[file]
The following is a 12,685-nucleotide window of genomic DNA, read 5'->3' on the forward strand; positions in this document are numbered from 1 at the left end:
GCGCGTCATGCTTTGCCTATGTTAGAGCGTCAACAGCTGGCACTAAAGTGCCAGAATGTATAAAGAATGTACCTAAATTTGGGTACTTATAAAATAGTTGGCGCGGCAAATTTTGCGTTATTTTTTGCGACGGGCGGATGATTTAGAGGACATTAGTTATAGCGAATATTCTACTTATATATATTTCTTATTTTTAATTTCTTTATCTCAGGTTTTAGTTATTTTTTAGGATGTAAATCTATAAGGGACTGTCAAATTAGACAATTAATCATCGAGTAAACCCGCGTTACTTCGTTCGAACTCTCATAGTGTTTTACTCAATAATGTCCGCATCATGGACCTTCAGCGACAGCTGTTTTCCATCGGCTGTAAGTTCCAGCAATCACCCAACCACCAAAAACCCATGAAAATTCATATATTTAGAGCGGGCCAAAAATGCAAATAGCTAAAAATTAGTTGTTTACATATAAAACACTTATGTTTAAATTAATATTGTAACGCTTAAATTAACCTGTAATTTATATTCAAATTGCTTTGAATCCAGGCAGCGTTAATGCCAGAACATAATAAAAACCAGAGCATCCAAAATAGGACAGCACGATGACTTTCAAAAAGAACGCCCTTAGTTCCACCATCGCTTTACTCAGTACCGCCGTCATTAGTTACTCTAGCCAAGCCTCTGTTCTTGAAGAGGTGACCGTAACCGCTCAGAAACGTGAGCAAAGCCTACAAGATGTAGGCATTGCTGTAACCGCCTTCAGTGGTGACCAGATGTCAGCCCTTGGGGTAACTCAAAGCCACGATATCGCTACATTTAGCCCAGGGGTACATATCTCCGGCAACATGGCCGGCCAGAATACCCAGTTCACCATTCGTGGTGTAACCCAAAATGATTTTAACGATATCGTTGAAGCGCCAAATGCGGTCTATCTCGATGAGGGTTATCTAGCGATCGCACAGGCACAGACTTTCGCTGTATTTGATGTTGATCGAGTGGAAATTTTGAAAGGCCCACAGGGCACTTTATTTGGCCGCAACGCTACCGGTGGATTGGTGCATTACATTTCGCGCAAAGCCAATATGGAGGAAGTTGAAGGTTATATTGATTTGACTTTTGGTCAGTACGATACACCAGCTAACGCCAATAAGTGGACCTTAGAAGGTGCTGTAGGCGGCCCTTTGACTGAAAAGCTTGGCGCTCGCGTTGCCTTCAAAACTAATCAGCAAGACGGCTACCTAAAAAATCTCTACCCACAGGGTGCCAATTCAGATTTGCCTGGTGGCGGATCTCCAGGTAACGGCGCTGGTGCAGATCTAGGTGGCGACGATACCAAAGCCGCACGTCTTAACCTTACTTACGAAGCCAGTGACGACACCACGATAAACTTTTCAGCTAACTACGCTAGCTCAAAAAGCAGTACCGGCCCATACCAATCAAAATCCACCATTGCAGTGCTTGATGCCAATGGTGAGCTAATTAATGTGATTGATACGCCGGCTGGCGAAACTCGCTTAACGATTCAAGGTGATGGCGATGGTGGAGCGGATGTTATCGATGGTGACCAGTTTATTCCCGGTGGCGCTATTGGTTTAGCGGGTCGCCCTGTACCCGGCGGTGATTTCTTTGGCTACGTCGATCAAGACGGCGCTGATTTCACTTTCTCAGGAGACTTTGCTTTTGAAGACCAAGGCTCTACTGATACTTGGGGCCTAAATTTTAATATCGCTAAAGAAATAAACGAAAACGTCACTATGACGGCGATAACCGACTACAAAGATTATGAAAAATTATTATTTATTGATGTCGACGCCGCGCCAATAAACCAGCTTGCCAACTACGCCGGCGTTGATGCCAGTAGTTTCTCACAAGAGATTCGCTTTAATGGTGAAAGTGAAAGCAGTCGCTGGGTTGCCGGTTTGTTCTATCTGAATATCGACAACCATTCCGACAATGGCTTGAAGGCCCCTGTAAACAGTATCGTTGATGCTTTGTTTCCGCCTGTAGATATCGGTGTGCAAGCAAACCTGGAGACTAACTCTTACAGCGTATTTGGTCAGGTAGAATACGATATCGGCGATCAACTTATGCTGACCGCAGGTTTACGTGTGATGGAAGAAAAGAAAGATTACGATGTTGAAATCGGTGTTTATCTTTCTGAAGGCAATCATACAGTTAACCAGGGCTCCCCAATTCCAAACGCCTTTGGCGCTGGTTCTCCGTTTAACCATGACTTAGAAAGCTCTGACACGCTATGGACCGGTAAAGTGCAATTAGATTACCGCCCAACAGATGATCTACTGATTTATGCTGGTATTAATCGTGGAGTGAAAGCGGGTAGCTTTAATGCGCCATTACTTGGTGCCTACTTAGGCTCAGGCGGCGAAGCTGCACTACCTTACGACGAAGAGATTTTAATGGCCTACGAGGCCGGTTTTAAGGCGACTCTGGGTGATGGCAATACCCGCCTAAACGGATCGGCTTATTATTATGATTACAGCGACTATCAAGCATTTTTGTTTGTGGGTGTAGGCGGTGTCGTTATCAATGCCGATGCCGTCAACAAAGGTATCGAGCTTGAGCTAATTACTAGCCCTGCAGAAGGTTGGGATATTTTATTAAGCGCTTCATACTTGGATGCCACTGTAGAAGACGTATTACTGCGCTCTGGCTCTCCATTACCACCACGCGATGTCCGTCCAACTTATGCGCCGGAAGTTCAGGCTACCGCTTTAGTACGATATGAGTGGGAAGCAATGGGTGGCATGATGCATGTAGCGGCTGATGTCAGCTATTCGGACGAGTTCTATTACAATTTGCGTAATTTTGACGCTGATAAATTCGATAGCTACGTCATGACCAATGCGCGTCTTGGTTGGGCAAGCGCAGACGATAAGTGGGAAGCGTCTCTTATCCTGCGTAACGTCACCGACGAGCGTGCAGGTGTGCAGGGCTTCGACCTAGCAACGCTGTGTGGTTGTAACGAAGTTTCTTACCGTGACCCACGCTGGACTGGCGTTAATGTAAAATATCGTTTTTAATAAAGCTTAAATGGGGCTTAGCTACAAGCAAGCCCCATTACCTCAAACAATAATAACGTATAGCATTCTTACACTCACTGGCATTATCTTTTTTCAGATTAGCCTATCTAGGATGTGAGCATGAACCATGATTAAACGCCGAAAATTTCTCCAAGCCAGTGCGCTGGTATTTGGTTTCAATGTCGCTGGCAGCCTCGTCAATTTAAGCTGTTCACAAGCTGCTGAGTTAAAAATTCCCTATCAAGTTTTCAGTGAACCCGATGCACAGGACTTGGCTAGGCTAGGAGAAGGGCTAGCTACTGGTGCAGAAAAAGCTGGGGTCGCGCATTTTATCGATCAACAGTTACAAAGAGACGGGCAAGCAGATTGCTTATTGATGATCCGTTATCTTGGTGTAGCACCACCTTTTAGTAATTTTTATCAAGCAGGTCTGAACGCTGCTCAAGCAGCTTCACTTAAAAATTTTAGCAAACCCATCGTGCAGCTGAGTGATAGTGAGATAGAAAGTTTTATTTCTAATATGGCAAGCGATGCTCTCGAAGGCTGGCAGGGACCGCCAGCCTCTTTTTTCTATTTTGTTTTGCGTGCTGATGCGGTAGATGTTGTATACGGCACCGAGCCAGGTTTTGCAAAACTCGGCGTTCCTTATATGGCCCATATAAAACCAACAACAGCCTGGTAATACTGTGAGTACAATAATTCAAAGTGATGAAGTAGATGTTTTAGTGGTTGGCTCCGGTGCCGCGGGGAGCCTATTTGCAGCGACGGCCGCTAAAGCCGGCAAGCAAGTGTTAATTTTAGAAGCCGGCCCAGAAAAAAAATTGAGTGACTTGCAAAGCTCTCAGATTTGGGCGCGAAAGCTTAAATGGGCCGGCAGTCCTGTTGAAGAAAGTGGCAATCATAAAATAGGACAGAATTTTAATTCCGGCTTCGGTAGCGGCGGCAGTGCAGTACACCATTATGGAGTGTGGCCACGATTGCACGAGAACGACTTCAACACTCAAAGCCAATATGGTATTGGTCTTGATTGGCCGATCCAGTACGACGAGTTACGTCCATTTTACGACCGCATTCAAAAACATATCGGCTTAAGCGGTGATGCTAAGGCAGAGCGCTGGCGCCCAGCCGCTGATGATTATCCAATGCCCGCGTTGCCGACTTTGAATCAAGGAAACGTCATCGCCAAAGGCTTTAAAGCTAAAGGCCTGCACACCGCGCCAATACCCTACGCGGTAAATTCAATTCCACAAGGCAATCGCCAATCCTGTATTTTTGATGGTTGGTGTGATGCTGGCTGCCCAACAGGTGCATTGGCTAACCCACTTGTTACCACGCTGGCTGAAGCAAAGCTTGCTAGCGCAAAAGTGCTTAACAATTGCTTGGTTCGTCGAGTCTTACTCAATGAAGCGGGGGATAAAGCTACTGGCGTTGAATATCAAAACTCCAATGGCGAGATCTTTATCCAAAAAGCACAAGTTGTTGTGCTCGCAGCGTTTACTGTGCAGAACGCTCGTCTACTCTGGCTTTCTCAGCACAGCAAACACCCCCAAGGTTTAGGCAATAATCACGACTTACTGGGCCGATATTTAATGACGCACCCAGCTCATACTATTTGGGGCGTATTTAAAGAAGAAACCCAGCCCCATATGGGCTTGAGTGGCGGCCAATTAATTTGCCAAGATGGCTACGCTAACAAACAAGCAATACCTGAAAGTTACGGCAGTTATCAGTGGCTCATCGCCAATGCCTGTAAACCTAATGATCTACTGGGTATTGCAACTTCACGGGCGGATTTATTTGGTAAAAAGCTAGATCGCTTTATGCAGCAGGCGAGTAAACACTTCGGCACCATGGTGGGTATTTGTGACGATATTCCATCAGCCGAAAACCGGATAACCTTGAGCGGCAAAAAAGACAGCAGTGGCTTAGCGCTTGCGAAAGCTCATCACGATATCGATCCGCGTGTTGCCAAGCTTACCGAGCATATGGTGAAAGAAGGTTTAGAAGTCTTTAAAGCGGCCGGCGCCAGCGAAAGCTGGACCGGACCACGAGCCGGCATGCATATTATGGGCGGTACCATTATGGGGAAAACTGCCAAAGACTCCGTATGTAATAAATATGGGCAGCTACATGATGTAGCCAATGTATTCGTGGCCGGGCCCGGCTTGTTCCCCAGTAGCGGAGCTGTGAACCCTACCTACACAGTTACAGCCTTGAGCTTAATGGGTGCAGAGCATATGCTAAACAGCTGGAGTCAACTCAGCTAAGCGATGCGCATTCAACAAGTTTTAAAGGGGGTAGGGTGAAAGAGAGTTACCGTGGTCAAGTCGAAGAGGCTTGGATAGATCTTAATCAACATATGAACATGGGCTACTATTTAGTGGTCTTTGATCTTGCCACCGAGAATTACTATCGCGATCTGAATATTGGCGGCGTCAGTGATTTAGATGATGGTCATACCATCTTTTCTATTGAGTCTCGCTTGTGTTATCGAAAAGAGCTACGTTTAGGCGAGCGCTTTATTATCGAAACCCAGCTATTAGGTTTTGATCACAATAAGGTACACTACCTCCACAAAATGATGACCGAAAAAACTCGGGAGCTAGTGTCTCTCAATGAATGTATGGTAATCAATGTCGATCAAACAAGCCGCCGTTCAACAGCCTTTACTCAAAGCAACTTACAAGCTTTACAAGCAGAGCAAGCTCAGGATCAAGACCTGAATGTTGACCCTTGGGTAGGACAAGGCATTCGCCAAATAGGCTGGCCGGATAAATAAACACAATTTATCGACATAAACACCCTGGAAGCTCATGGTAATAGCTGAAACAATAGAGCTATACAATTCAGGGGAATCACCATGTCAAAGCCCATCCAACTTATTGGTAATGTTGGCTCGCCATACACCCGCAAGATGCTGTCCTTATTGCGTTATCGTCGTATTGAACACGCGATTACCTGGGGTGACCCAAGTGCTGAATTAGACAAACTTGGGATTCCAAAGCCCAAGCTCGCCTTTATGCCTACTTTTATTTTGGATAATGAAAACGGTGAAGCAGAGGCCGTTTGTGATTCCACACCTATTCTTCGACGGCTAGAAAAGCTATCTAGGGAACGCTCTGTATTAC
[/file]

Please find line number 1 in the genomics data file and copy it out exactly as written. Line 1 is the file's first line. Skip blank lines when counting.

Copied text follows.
The following is a 12,685-nucleotide window of genomic DNA, read 5'->3' on the forward strand; positions in this document are numbered from 1 at the left end: